No one in Birchwood Village seems to know the full history of the 200-pound cast iron bell that rested in the basement of Village Hall for decades.
What likely was once the civil alarm bell for the Washington County community of 900 was “all but forgotten about,” said Mayor Mary Wingfield. “This great piece of history was just hidden.”
But on Wednesday, six months after he started on the project, soon-to-be Eagle Scout David Doughty hoisted the bell into its new home: a 15-foot bell tower in front of Village Hall.
“It looks great, but how does it sound, Dave?” Gene Ruehle asked as the two appraised the finished project.
Doughty slowly walked under the bell, grabbed the rope and tugged. His wide smile seemed to answer Ruehle’s question.
Doughty, 17, looking for an Eagle Scout service project, turned to Ruehle, 86, for ideas back in February. Wingfield had told Ruehle about the old bell, so he threw out one possibility: building a bell tower.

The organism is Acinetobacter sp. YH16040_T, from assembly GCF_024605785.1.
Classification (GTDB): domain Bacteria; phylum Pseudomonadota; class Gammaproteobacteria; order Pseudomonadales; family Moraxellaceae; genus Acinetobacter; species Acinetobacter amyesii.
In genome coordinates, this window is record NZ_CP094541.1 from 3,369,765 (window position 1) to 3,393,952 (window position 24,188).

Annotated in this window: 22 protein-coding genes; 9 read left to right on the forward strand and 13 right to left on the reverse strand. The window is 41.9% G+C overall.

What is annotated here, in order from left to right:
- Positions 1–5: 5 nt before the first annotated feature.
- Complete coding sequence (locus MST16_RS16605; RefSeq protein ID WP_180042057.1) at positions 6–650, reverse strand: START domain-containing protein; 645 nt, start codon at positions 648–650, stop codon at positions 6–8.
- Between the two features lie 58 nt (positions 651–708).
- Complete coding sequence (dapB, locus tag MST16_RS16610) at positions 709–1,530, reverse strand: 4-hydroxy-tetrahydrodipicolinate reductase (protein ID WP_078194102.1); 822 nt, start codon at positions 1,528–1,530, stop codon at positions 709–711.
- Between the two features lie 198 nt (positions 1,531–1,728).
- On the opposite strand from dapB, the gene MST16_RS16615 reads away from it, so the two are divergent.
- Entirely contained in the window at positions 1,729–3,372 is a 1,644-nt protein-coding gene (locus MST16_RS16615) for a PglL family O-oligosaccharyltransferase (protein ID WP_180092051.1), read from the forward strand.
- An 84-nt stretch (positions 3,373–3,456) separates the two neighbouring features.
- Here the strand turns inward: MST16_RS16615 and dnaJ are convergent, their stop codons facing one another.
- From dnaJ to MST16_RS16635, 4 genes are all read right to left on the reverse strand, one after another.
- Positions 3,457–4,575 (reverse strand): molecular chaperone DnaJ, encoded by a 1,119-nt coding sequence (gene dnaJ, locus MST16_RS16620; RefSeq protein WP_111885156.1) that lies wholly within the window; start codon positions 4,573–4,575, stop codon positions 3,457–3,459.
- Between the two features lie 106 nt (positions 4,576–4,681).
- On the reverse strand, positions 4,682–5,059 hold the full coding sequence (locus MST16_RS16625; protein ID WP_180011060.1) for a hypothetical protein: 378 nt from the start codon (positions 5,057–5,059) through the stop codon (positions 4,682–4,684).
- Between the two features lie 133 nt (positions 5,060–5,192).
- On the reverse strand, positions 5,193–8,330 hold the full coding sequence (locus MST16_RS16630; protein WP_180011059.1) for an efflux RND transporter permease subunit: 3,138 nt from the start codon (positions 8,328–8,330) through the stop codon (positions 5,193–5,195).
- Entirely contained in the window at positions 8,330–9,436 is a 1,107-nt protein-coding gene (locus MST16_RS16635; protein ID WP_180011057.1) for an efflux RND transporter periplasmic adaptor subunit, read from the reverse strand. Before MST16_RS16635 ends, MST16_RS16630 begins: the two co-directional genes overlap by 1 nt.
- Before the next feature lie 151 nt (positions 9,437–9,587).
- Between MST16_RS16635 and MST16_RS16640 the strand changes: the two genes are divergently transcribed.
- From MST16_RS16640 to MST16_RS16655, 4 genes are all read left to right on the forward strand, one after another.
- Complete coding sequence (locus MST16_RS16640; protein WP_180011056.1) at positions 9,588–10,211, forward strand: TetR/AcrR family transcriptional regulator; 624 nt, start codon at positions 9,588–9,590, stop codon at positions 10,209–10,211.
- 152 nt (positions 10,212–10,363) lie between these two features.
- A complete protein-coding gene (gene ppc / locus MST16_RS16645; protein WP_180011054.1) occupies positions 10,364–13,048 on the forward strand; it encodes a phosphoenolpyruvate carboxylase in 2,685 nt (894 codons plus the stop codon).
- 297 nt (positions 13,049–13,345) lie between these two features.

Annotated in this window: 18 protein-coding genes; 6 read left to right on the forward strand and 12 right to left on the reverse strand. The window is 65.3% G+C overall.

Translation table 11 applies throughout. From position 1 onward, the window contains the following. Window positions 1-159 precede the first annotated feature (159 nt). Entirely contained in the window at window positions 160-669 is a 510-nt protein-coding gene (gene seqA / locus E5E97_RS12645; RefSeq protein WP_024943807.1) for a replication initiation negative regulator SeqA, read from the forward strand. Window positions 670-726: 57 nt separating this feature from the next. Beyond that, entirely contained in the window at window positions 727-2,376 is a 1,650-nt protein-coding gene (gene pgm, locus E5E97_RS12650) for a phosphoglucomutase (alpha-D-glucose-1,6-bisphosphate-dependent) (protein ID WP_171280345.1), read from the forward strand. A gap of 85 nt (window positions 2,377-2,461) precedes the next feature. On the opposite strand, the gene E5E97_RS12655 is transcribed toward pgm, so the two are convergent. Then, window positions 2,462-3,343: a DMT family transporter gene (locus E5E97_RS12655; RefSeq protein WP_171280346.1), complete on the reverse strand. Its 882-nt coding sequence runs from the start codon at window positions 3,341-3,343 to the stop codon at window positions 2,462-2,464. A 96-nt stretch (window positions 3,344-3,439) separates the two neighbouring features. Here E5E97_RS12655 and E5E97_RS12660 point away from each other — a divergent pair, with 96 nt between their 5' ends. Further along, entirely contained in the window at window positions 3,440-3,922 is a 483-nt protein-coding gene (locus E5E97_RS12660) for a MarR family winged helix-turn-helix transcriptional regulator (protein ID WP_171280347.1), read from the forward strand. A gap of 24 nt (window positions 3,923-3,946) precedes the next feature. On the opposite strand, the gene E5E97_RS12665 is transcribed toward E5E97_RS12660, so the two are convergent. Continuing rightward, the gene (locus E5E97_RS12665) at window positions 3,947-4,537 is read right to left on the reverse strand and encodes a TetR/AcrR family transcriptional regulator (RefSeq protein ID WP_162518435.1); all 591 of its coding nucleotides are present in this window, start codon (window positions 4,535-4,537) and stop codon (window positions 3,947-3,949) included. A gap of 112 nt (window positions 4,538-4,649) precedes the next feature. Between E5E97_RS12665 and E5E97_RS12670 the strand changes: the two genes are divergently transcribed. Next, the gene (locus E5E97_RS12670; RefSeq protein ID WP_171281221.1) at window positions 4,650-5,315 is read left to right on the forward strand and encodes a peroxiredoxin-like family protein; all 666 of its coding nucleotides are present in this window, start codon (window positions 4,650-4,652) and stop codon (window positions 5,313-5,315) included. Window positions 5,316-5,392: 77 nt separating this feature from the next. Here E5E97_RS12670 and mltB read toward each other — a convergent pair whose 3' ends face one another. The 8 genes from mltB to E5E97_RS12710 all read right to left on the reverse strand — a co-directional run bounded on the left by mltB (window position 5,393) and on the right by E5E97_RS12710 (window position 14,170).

“I thought it sounded like a cool idea,” Doughty said.
By spring, the plan was in motion. With the help of some friends and a jury-rigged carrying pole, Doughty got the old bell out of the basement.
The community pitched in money to buy the materials, and a budget was set at $1,500. Over seven workdays, a crew of scouts and volunteers built the wooden tower, breaking only for lunch and often sharing a pizza sitting in folding chairs in the Village Hall parking lot.
“There were a couple of days in there when I doubted whether I’d get it done in time,” Doughty said. “But we did it and it feels really good.”
City Administrator Tobin Lay said the bell likely will be used for upcoming community events.
“Of all the projects you could have chosen, you took on a huge one,” Lay said to Doughty on Wednesday. “We are really thankful.”
Ruehle nodded and chimed in.
“I got goose bumps seeing it completed,” he said, adding that the project exemplified the collaborative community spirit that drives the small city.
Over the last several years, Wingfield said, she’d occasional broach the idea of finding a use for the bell.
“It never really got any traction,” she said. “I guess it took an Eagle Scout to get it done.”
Mara Klecker • 612-673-4440